Category Archives: good creative

Heineken’s curvaceous hugs

There are so many things that could have gone wrong with this display of sex in advertising, and yet it all went so sweetly right. Heineken celebrated getting 1 million “Likes” on Facebook by sending several voluptuous women out to Amsterdam bars to hug any guy caught drinking their beer. The emotions on the men’s faces are wonderful: surprise, embarrassment, chagrin, regret (sorry, to the dude who ordered red wine), friendship, and the soundtrack Love’s Sneakin’ Up by Tim Garland provides just the right tone.

The vid has only 56k hits on YouTube after eight days, so perhaps the execution is too subtle to go viral. Still, we’re thirsty now, aren’t we?

Via Angela Natividad.

Ben Kunz is vice president of strategic planning at Mediassociates, an advertising media planning and buying agency, and co-founder of its digital trading desk eEffective.


The coolest you’ll look pooping in your pants

We usually don’t go for this cool-hunting Brandflakes kind of post, but it’s Friday before a three-day weekend, people. If you’re expecting psychological analysis of how this spot targets women in their 30s with kids, rebounding from recession now aspiring to luxurious spending, or the two-pronged demo approach of starting the spot with a beauty shot of two female models to lock dads in their seats as well, or even the juxtaposition of Maslow’s top hierarchy of self-actualization via parental love vs. base bodily function needs … forget it.

Enjoy, and this weekend try to dress with some chic.

Starbucks’ long-form print impression


Centuries from now, if the Internet and all our iPadish digital culture have been destroyed by roving asteroids or neutrinos that heat the Earth’s core, we hope future anthropologists dig up this 28-page mini pocket guide to VIA powdered coffee from Starbucks, because it covers almost all of current Western Civilization. VIA, as you must know, comes in 12-packs of tiny tubes for $9.95 giving Starbucks fans a mobile morning jolt for only 82.9 cents per cup, provided you provide the hot water. This of course is a barrier to entry for coffee aficionados, who are used to dropping about $8 for a fancy java and pastry at the ambient-grooved Starbucks chain. So how can you convince hipsters to get the cheap stuff while not cannibalizing the core?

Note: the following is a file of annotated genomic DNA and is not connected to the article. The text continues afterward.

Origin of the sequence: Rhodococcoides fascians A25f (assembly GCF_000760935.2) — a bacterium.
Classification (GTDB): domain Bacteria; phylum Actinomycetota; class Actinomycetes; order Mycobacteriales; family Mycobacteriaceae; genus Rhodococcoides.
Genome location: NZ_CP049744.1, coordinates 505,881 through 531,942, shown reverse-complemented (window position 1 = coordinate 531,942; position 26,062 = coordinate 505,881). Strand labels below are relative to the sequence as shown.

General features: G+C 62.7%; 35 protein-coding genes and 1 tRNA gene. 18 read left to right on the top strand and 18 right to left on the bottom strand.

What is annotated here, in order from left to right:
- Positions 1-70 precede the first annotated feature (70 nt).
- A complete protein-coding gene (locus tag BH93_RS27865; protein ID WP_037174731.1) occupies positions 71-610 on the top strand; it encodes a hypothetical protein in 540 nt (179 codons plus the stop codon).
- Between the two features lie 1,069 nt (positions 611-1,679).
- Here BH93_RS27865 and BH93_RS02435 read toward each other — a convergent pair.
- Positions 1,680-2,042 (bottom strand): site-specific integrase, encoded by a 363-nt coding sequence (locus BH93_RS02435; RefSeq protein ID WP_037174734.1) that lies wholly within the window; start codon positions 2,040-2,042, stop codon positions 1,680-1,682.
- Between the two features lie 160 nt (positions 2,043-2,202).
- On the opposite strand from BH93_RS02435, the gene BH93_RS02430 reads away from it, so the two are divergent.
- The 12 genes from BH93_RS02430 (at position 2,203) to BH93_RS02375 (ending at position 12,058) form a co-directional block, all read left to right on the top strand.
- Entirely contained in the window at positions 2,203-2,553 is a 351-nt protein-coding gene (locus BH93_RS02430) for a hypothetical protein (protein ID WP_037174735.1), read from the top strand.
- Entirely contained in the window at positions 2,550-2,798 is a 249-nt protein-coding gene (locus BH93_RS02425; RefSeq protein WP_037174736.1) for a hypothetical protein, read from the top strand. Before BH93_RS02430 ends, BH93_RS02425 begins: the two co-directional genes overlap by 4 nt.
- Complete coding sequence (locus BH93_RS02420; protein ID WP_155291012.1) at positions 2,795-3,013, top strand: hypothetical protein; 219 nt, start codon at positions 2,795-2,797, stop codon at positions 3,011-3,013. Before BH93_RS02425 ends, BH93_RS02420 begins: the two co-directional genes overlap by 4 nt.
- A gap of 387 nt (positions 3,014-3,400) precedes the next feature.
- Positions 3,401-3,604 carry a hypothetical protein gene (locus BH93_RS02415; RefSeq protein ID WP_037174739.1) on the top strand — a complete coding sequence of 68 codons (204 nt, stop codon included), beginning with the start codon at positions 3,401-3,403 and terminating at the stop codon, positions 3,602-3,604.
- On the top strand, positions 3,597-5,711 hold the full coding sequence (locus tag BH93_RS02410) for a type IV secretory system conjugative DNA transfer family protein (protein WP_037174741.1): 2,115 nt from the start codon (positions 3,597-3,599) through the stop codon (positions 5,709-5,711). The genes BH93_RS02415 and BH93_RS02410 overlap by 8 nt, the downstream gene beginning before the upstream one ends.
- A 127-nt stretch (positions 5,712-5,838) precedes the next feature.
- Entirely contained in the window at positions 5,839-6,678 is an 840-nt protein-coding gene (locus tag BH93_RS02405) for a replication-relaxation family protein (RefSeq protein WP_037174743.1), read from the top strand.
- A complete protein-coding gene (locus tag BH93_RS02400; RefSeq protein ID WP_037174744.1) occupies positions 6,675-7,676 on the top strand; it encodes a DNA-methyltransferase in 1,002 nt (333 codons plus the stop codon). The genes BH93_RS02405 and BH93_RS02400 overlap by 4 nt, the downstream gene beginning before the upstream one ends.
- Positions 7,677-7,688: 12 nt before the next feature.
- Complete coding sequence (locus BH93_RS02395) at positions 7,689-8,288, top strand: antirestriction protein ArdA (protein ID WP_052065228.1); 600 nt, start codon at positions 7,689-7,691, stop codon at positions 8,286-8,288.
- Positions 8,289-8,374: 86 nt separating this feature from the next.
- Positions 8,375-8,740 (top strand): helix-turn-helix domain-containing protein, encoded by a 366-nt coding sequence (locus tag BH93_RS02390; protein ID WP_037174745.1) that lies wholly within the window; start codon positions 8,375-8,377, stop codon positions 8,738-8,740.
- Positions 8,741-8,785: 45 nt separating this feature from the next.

The pamphlet brilliantly teases with Beginner, Intermediate and Advanced uses for powdered coffee. The Meeting and The Red-Eye for novices (“You think airline food is underwhelming? Try generic airline coffee…”) explain the basics of capitalistic culture. The intermediate Soccer Game, Hotel and Aunt Harriet assess our peripatetic ambulatory relationships. And, our favorite, the advanced Guest Chair on a Late-Night Talk Show (“Wow. You’re culturally relevant enough to be asked…”) shows how we move up Maslow’s pyramid from greedy consumption to book tour self-actualization. It’s humanity writ large, written small. We’re guessing this brochure costs about $1 a pop, but since it’s picked up by only the self-selecting discriminant-yet-cheapo coffee fans standing in line at Starbucks, it’s a solid impression that tempts us to drop $10 on a packet of powdered coffee. Starbucks, all we can say is, nice marketing — and thank you for documenting culture for our children.

Forgiving Tiger, forgiving yourself

There’s some debate in ad circles over whether the new Nike spot, showing Tiger Woods apparently being chastised by his deceased father, is appropriate. We suggest the execution is brilliant — not just for the emotion which stops viewers cold, but for the colder media planning fact that about 41% of U.S. marriages encounter infidelity. In any given year about 10% of married people have sex with someone other than their spouse, and cheating is becoming more popular as Viagra, testosterone and estrogen supplements keep us all feeling fitter longer. The 19th most popular web site among U.S. men 35-54, core to Nike’s golf demo, is Adultfriendfinder.com. Google launched its web browser with a prominent privacy button to make surfing for porn less troublesome. America, you cheat.

Unfaithfulness is a sad and complex part of life, and anyone who knows anyone who has gone down that path realizes that pain, confusion, and redemption, not models or porn stars, are the real new partners. Spot producer Wieden + Kennedy has captured such angst perfectly. Do you like the creative, the disturbing emotion, the use of a dead man’s voice to sell golf equipment, the fact that Nike is softening the market for future, cleaner Woods advertising? It doesn’t matter: Earl Woods’ voice resonates because it’s talking to you.

Footnote: Nike chatter on Twitter shot up to 0.15% of all Tweets when the spot was released Wednesday. That suggests it’s working.

The manification of Toyota


It’s a shame Toyota is getting drawn and quartered over its stuck-pedals-or-sliding-brakes complaints because we’ve been admiring its new campaign for the revised Sienna minivan. Minivans, as you know, are the Great Compromise of automobile purchases, the harbinger of mid-life crises, the acknowledgement that a man has moved beyond the age of hot dating to P-whipped marriage to schlepping children with sippy cups to the local park and you better stop fighting in the back seat or no TV for a week! dialogue. You don’t have to put on the red dress tonight, Roxanne, because you won’t be caught dead with a guy in an egg-shaped hunk of sheet metal.